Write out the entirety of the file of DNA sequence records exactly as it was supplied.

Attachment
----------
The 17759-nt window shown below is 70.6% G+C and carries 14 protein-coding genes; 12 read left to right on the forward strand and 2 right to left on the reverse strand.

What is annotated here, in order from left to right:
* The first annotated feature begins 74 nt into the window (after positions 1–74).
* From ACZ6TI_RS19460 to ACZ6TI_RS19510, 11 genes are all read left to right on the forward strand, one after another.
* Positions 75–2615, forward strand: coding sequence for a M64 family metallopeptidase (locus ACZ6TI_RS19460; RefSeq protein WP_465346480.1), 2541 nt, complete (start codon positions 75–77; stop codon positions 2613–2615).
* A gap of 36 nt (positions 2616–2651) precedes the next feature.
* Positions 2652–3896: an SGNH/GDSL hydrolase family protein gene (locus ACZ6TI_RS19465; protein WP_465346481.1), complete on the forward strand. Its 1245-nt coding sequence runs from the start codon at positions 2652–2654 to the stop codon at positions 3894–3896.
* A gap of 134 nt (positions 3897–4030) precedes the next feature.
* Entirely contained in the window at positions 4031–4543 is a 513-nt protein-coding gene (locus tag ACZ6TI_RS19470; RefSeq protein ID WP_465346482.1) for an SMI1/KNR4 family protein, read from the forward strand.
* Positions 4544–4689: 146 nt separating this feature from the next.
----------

The 17759-nt window shown below is 70.6% G+C and carries 14 protein-coding genes; 12 read left to right on the forward strand and 2 right to left on the reverse strand.

What is annotated here, in order from left to right:
* The first annotated feature begins 74 nt into the window (after positions 1–74).
* From ACZ6TI_RS19460 to ACZ6TI_RS19510, 11 genes are all read left to right on the forward strand, one after another.
* Positions 75–2615, forward strand: coding sequence for a M64 family metallopeptidase (locus ACZ6TI_RS19460; RefSeq protein WP_465346480.1), 2541 nt, complete (start codon positions 75–77; stop codon positions 2613–2615).
* A gap of 36 nt (positions 2616–2651) precedes the next feature.
* Positions 2652–3896: an SGNH/GDSL hydrolase family protein gene (locus ACZ6TI_RS19465; protein WP_465346481.1), complete on the forward strand. Its 1245-nt coding sequence runs from the start codon at positions 2652–2654 to the stop codon at positions 3894–3896.
* A gap of 134 nt (positions 3897–4030) precedes the next feature.
* Entirely contained in the window at positions 4031–4543 is a 513-nt protein-coding gene (locus tag ACZ6TI_RS19470; RefSeq protein ID WP_465346482.1) for an SMI1/KNR4 family protein, read from the forward strand.
* Positions 4544–4689: 146 nt separating this feature from the next.